TOM VAUGHT | SUN
This office space on Pine Avenue now serves as a local Vacasa vacation rental office cember, but he still owns the building. City Attorney Becky Vose explained how these concerns surfaced. “I was contacted by a Realtor who
said they were interested in having Premier Sotheby’s International Realty and Berkshire Hathaway Home Services Florida Realty move into the
city. I informed the lady that if they had the elements that are defined in the formula retail and formula commercial establishment ordinance, they would not be permitted here,” Vose said. “The response was that Vacasa, which is an international vacation rental management company, had already moved into the city. It’s my understanding they’re not in violation at this point. If at any point they become in violation we’re going to need to address that issue,” Vose said. Vose referred to Ordinance 17-831, which defines formula retail and commercial establishments as those with three or more operational establishments worldwide and/or approved future locations. It further defines formula commercial establishments as those that maintain two or more of the following features: standardized merchandise, standardized building façade, standardized décor and color scheme, standardized uniform apparel, standardized SEE VACASA, PAGE 41
FEBRUARY 14, 2018
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Super Philly trip Island chef Ezio Piccione, far left, made the trip to Philadelphia last week for the huge downtown party honoring the city's first Super Bowl championship. Pictured with Ezio are cousins Justin McNair, Bill McNair, Melissa McNair (dressed as an Eagle) and mom, Regina Piccione. SUBMITTED
FEBRUARY 14, 2018
A walk on the art side Art lovers enjoyed a stroll around the Holmes Beach business area for Friday night’s art walk. There was live music, snacks, liquid refreshments and artwork.
KRISTIN SWAIN | SUN
Budding artist and Manatee School for the Arts student Taylor Sage shows off her latest work, “The Cortez Lion,” during Art Walk at the Artists’ Guild of Anna Maria Island Gallery. Sage was chosen by the guild as February Art Student of the Month.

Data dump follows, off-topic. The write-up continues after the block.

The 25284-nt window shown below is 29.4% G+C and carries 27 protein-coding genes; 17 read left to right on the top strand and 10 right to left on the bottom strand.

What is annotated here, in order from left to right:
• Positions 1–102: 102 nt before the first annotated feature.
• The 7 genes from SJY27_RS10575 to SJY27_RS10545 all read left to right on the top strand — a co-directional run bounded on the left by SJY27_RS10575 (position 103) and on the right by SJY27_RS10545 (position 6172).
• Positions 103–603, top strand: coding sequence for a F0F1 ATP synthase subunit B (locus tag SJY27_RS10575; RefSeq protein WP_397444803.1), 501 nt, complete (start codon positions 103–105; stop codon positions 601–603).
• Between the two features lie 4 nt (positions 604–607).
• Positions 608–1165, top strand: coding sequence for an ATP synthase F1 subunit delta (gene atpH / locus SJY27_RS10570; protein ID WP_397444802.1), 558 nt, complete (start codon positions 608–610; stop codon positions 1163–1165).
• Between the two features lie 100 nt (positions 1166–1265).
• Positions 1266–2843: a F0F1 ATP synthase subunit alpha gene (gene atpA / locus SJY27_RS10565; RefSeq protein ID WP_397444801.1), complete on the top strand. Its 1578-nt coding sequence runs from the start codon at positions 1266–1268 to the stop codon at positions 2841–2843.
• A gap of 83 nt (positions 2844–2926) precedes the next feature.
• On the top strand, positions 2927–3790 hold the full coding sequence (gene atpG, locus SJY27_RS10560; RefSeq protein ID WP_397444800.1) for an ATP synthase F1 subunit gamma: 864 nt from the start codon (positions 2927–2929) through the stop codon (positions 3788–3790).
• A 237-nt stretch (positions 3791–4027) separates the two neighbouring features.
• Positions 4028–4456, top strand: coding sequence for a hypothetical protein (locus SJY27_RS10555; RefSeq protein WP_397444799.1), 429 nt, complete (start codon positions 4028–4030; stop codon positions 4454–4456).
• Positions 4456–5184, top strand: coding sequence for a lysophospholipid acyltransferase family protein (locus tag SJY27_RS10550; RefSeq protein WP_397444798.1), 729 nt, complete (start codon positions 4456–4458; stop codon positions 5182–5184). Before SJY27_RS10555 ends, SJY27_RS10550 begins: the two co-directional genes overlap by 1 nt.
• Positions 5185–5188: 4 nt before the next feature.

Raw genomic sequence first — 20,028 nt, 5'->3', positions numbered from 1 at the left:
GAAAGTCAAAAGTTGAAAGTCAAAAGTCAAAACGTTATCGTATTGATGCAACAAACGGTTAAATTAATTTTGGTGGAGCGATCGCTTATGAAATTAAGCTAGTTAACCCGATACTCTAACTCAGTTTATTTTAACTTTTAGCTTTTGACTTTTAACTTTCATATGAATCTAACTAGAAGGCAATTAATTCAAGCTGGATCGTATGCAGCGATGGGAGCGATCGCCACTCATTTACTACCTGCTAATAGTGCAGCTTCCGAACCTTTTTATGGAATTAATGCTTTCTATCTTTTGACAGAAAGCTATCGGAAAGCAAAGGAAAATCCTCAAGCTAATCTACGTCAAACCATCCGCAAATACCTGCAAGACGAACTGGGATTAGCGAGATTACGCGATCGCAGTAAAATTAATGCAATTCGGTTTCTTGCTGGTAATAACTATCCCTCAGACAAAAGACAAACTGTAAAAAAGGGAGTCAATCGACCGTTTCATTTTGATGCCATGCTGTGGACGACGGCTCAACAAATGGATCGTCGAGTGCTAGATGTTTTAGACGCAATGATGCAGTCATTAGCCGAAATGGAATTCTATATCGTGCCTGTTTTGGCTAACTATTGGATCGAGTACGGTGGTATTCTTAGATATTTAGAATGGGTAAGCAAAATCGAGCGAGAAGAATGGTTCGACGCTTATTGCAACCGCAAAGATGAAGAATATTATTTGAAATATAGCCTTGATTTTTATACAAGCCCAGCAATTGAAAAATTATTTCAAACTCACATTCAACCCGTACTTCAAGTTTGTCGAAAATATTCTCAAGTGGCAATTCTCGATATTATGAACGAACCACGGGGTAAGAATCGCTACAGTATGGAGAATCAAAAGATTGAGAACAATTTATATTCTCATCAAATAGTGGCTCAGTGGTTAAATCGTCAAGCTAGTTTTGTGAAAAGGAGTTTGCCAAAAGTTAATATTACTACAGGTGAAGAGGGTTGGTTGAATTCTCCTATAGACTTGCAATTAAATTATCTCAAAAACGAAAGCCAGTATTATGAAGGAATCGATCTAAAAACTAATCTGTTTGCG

TOM VAUGHT | SUN
There was a cigar box instrument display at Island Gallery West.
TOM VAUGHT | SUN
The Florida Mountain Boys performed in front of the mural adjacent to Island Gallery West.
FEBRUARY 14, 2018
Parks committee works toward beautification The city’s dog park isn’t the only project in the works for Holmes Beach Parks and Beautification Committee members. BY KRISTIN SWAIN SUN STAFF WRITER | firstname.lastname@example.org
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HOLMES BEACH – Members of the city’s Parks and Beautification Committee are working on several ongoing projects in an attempt to further beautify the city. While most Island residents and visitors are aware the committee is working to remodel the Holmes Beach Dog Park, that’s not the only area of concern for committee members. A secondary priority for members is the revitalization of Spring Lake Park, located on Holmes Boulevard. The park, which offers a short walking path and benches with views of the small lake, was recently cleared out by public works employees at the request of committee members. Clearing out invasive species of plants and those that were doing poorly in the salty ground makes way for a new landscape plan being devised by committee member Dennis Groh. The first step in that plan was to plant four mature gumbo limbo trees that were donated to the city in the barren park. The next steps will be to select new plants for the park, create a full landscaping plan and determine what kind of ground cover will be used. “Spring Lake Park is a challenge,” Groh said, attributing the issues the park’s had with dying plants to the saltwater environment. He presented committee members with a list of saltwater-tolerant plants that he believes would do well in the park.
KRISTIN SWAIN | SUN